Stephen Vincent Benét
Stephen Vincent Benét
|Born||July 22, 1898|
Fountain Hill, Pennsylvania
|Died||March 13, 1943 (aged 44)|
New York City
|Alma mater||Yale University|
|Genre||Poetry, short story, novel|
|Notable works||John Brown's Body (1929)|
The Devil and Daniel Webster (1936)
By the Waters of Babylon (1937)
Seven Brides for Seven Brothers (1954) (adapted from Benét's story The Sobbin' Women)
|Notable awards||Pulitzer Prize for Poetry (1929)|
O. Henry Award (1937)
Pulitzer Prize for Poetry (1944, posthumous)
|Children||Thomas, Stephanie, and Rachel|
|Relatives||William Rose Benét (brother)|
Laura Benét (sister)
Stephen Vincent Benét // (July 22, 1898 – March 13, 1943) was an American poet, short story writer, and novelist. He is best known for his book-length narrative poem of the American Civil War, John Brown's Body (1928), for which he received the Pulitzer Prize for Poetry, and for the short stories "The Devil and Daniel Webster" (1936) and "By the Waters of Babylon" (1937). In 2009, The Library of America selected his story "The King of the Cats" (1929) for inclusion in its two-century retrospective of American Fantastic Tales edited by Peter Straub.
Life and career
Benét was born in Fountain Hill, Pennsylvania to James Walker Benét, a colonel in the United States Army. His grandfather and namesake led the Army Ordnance Corps from 1874 to 1891 as a brigadier general and served in the Civil War. His paternal uncle Laurence Vincent Benét was an ensign in the United States Navy during the Spanish–American War and later manufactured the French-Hotchkiss machine gun.
At around the age of ten, Benét was sent to the Hitchcock Military Academy. He graduated from Summerville Academy in Augusta, Georgia and from Yale University, where he was "the power behind the Yale Lit", according to Thornton Wilder, a fellow member of the Elizabethan Club. He also edited and contributed light verse to the campus humor magazine The Yale Record. His first book was published when he was aged 17 and he was awarded an M.A. in English upon submission of his third volume of poetry in lieu of a thesis. He was also a part-time contributor to Time magazine in its early years.
In 1920-21, Benét went to France on a Yale traveling fellowship, where he met Rosemary Carr; the couple married in Chicago in November 1921. Carr was also a writer and poet, and they collaborated on some works. In 1926, he received a Guggenheim Fellowship award and while living in Paris, wrote John Brown's Body.
Man of letters
They came here, they toiled here, they suffered many pains, they lived here, they died here, they left singing names
Benét helped solidify the place of the Yale Series of Younger Poets Competition and the Yale University Press during his decade-long judgeship of the competition. He published the first volumes of James Agee, Muriel Rukeyser, Jeremy Ingalls, and Margaret Walker. He was elected a Member of the American Academy of Arts and Letters in 1929, and Fellow of the American Academy of Arts and Sciences in 1931.
Out of John Brown's strong sinews the tall skyscrapers grow,
Out of his heart the chanting buildings rise,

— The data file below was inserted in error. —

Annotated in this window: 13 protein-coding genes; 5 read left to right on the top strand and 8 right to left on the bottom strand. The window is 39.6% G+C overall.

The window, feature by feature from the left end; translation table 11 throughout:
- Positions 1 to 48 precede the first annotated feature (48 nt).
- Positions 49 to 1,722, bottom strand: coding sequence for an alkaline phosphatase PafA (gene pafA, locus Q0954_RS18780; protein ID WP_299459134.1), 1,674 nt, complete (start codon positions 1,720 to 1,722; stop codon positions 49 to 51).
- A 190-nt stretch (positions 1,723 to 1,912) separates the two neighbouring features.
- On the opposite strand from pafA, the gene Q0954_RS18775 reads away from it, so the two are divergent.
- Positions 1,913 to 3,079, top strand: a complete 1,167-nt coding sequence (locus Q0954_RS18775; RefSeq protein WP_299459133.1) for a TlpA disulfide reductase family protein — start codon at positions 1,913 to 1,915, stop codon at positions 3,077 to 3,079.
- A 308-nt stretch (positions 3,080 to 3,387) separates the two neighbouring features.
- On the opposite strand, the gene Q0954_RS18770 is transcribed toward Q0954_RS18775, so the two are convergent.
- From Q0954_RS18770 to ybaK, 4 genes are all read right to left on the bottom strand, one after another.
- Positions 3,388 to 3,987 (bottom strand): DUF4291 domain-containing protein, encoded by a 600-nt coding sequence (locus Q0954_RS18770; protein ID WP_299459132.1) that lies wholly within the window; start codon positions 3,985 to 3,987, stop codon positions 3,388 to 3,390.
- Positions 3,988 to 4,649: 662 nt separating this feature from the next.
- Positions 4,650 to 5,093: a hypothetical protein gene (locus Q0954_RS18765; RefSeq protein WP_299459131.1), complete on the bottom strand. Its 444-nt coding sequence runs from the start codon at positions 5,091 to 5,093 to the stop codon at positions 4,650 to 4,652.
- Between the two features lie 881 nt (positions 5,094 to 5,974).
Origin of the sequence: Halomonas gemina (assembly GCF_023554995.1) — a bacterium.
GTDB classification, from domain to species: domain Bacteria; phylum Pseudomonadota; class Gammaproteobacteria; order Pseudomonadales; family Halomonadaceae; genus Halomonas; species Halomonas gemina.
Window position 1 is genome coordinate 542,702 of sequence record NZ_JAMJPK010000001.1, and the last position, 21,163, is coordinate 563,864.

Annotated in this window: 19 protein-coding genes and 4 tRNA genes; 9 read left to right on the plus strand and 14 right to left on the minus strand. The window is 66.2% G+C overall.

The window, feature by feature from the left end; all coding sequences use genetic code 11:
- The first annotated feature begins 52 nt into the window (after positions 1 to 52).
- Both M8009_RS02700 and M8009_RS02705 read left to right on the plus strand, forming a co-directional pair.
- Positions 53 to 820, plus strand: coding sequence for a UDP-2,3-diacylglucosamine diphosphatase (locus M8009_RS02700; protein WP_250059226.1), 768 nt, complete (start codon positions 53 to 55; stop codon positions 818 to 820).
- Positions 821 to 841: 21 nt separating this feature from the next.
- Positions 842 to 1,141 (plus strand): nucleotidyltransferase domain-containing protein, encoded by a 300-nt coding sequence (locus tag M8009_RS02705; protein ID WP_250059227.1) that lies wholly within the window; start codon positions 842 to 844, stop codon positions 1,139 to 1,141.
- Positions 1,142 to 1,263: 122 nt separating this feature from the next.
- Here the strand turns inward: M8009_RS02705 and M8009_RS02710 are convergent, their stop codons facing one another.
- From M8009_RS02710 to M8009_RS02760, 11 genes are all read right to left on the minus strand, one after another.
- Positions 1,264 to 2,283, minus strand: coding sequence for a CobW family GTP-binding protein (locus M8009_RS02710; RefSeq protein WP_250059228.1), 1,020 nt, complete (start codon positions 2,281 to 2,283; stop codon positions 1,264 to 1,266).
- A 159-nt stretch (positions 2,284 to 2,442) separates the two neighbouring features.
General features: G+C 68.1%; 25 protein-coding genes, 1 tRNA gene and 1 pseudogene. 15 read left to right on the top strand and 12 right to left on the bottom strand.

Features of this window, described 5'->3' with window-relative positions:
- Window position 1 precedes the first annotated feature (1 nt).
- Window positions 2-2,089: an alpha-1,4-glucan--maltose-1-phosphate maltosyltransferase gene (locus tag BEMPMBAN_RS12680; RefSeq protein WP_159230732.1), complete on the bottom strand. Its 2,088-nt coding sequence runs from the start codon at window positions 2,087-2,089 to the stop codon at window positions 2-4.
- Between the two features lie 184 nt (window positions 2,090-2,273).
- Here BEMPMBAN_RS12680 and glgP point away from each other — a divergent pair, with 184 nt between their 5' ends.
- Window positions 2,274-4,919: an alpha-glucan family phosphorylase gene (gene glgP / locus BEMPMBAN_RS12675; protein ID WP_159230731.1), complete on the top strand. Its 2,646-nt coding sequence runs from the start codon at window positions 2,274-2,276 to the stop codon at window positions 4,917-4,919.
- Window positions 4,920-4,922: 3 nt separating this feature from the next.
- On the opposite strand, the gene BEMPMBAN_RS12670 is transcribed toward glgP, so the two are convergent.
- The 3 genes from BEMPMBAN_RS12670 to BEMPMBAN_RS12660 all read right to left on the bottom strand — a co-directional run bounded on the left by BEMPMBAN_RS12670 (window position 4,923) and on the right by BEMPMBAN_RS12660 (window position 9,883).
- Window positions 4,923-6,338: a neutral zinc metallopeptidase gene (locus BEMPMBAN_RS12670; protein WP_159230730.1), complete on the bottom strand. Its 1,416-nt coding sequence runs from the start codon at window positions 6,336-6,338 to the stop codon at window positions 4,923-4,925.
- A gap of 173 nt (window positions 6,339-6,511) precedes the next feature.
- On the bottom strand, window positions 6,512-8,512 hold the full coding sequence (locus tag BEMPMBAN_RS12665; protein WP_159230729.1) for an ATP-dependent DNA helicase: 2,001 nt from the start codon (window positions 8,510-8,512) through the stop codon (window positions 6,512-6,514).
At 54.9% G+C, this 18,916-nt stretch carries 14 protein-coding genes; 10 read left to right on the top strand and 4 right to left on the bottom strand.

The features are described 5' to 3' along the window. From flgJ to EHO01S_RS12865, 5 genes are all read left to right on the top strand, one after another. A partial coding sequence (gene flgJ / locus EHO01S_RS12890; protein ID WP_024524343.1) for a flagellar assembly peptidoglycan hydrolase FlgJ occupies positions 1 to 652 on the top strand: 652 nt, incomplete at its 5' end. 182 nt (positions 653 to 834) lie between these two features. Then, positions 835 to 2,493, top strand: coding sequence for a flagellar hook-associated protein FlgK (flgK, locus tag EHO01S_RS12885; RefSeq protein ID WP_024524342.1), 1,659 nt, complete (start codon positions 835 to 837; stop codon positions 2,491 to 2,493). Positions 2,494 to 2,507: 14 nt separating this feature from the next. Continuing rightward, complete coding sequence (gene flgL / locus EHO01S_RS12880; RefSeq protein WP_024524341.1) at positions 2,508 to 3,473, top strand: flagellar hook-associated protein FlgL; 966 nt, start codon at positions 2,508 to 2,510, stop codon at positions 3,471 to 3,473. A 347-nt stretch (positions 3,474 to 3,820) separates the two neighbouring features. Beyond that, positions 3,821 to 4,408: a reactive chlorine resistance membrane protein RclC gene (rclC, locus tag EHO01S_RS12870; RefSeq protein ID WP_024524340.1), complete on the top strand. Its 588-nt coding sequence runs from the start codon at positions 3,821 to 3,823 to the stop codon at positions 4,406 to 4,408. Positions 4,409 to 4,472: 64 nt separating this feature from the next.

Rivet and girder, motor and dynamo,
Pillar of smoke by day and fire by night,
The steel-faced cities reaching at the skies,
The whole enormous and rotating cage
Hung with hard jewels of electric light,
Smoky with sorrow, black with splendor, dyed
Whiter than damask for a crystal bride
With metal suns, the engine-handed Age,
The genie we have raised to rule the earth,
Obsequious to our will
But servant-master still,
The tireless serf already half a god --
His fantasy short story "The Devil and Daniel Webster" inspired several unauthorized dramatizations by other writers after its initial publication which prompted Benet to adapt his own work for the stage. Benet approached composer Douglas Moore to create an opera of the work with Benet serving as librettist in 1937. The Devil and Daniel Webster: An Opera in One Act (New York: Farrar & Rinehart, 1939) premiered on Broadway in 1939. That work was created from 1937 through 1939, and its libretto served as the basis for a 1938 play adaptation of the work by Benet (The Devil and Daniel Webster: A Play in One Act, New York: Dramatists Play Service, 1938). The play in turn was used as the source for a screenplay adaptation co-penned by Benet which was originally released as All That Money Can Buy (1941).
Benét also wrote the sequel "Daniel Webster and the Sea Serpent", in which Daniel Webster encounters Leviathan.
Death and legacy
Benét died of a heart attack in New York City on March 13, 1943 at age 44. He was buried in Evergreen Cemetery in Stonington, Connecticut, where he had owned the historic Amos Palmer House. On April 17, 1943, NBC broadcast a special tribute to his life and works which included a performance by Helen Hayes. He was awarded a posthumous Pulitzer Prize in 1944 for Western Star, an unfinished narrative poem on the settling of the United States.
Benét adapted the Roman myth of the rape of the Sabine Women into the story "The Sobbin' Women". That story was adapted as the musical film Seven Brides for Seven Brothers (1954), then as a stage musical (1978) and then TV series (1982). His play John Brown's Body was staged on Broadway in 1953 in a three-person dramatic reading featuring Tyrone Power, Judith Anderson, and Raymond Massey, directed by Charles Laughton. The book was included in Life magazine's list of the 100 outstanding books of 1924–44.
I shall not be there
I shall rise and pass
Bury my heart at Wounded Knee.
- Five Men and Pompey, a series of dramatic portraits, Poetry, 1915
- The Drug-Shop, or, Endymion in Edmonstoun (Yale University Prize Poem), 1917
- Young Adventure: A book of Poems, 1918
- Heavens and Earth, 1920
- The Beginnings of Wisdom: A Novel, 1921
- Young People's Pride: A Novel, 1922